The House Judiciary Committee held a hearing on Thursday to “examine how social media companies filter content on their platforms.” House Judiciary Committee Chairman Bob Goodlatte (R-VA) opened the hearing by stressing that
There is . . . a fine line between removing illegal activity and suppressing speech. And while these companies may have legal, economic, and ideological reasons to manage their content like a traditional media outlet, we must nevertheless weigh as a nation whether the standards they apply endanger our free and open society and its culture of freedom of expression.
At the center of the hearing was a claim by conservative Vloggers, Diamond and Silk, that they were being targetted and censored by Facebook which has led to a reduction in their Facebook traffic/engagement. The reality, however, is that Diamond and Silk, are merely the victims of changes in the Facebook algorithm that has hurt both liberal and conservative voices.
New York Law School Professor Ari Ezra Waldman explained that Facebook redesigned its News Feed algorithm
in response to the manipulation of the platform by fake news sources [to] prioritize posts from our friends rather than from media or business pages. The result is that lots of content gets filtered out, but no more so from the right than from the left.
Ranking Minority Member Jerrold Nadler (D-NY) believed the hearing was a fraud.
“Social Media Filtering Practices and Their Effect on Free Speech” is a fine topic for discussion—and one I would encourage you to schedule—but that isn’t what today’s hearing is about, and the Majority knows it. “The notion that social media companies are filtering out conservative voices is a hoax—a tired narrative of imagined victimhood as the rest of the country grapples with a feckless President and an out-of-control Administration.
The hearing seemed to take its cue from a line of questioning by Senator Ted Cruz (R-TX) during the recent Facebook hearings:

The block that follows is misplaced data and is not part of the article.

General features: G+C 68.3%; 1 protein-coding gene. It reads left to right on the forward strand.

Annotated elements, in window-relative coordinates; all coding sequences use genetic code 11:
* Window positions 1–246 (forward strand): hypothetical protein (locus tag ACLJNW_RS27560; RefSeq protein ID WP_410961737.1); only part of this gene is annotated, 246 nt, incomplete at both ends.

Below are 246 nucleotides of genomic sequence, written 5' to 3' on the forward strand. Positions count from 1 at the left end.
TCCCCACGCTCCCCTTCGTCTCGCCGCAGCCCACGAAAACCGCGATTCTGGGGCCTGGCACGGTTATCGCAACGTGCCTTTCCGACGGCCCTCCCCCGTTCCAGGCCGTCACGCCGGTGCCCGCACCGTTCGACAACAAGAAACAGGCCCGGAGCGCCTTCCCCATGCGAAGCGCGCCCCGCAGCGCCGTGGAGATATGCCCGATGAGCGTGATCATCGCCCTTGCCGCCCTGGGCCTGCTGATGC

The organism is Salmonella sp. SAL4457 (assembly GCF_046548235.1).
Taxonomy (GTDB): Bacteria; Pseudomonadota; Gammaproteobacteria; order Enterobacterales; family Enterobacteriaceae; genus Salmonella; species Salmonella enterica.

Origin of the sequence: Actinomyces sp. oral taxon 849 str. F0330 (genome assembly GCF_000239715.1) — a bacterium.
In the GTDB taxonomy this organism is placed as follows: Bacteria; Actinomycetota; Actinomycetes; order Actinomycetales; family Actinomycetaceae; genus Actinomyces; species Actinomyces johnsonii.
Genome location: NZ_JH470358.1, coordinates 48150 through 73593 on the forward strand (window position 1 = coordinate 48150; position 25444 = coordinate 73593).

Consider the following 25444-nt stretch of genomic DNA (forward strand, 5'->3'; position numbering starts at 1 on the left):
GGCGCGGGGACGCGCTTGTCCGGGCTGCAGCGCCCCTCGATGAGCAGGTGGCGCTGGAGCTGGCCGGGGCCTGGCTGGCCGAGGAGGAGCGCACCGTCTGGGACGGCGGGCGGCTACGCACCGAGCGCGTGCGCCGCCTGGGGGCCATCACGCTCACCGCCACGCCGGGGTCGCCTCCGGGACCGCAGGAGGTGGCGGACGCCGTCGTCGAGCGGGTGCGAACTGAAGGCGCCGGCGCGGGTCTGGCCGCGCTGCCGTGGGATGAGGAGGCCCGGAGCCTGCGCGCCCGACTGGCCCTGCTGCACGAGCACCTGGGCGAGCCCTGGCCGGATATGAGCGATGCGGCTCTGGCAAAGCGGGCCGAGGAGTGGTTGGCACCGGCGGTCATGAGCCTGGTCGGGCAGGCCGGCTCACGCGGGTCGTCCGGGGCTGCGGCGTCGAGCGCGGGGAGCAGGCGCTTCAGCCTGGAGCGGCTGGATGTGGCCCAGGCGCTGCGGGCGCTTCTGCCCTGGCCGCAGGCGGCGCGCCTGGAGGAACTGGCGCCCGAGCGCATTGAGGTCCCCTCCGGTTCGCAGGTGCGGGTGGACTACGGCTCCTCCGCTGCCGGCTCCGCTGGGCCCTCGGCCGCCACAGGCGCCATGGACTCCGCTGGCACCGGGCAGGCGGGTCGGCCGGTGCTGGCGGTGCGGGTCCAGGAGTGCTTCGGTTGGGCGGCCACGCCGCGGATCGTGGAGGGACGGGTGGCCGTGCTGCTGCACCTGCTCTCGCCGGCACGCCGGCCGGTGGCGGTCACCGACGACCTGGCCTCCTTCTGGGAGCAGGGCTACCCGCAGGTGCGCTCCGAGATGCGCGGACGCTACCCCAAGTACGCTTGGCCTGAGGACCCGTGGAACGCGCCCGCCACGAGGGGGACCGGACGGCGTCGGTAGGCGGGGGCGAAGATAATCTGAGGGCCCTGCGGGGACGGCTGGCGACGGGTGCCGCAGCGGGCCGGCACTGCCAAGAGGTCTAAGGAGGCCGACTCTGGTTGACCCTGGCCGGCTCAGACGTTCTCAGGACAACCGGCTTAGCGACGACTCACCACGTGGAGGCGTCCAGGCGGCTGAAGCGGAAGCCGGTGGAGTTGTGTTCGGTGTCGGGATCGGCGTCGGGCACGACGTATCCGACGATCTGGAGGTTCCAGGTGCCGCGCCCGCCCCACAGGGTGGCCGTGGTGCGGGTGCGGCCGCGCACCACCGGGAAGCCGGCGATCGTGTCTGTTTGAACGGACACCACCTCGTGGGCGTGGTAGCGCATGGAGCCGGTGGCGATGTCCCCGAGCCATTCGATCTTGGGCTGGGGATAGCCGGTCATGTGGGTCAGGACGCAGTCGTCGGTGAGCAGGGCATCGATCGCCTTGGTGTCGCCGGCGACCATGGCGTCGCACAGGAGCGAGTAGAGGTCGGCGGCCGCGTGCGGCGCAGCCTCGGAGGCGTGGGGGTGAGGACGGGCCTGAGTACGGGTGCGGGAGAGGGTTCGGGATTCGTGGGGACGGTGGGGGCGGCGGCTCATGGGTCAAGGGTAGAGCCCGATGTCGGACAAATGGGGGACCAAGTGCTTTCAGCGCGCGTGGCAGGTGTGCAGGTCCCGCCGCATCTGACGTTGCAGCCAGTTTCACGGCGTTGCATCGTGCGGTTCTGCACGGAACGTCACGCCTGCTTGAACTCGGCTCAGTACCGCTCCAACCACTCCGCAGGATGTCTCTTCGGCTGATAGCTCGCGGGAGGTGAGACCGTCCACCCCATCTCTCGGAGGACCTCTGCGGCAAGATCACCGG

It’s just a simple question. The predicate for Section 230 immunity under the CDA is that you’re a neutral public forum. Do you consider yourself a neutral public forum, or are you engaged in political speech, which is your right under the First Amendment?
As Berin Szóka, the conservative President of Tech Freedom explained, Senator Cruz was
dead wrong about how Section 230 works, and more important, about the wisdom of requiring such neutrality. The idea that government should police the “neutrality” of websites is, in effect, a Fairness Doctrine for the Internet. It is ironic that such a proposal should come from any Republican, especially one so proudly “conservative” as Cruz, given the intensity of opposition by Republicans to the Fairness Doctrine for generations for stifling conservative voices on radio and television.
Things quickly became ridiculous when the vlogging duo, ignored the fact that they were testifying under oath and tried to deny that they were paid by the Trump campaign, despite Federal Elections Commission filings showing the payment.
Representative Ted Lieu (D-CA) summed up the hearing in one statement.
This is a stupid and ridiculous hearing. The only reason I’m still here is because I want to enter some facts into the record to at least try to salvage some of this hearing
Lieu proceeded to ask Tech Freedom’s Szóka
Lieu: “Let’s say they want to write an algorithm that promotes cats. Can the government stop them from doing that?”
Szóka: “Thankfully not.”
Lieu: “And let’s say Facebook figures out, you know, promoting cats gets a lot more people to sign onto Facebook than promoting Diamond and Silk. Can the government intervene and stop Facebook from doing that?”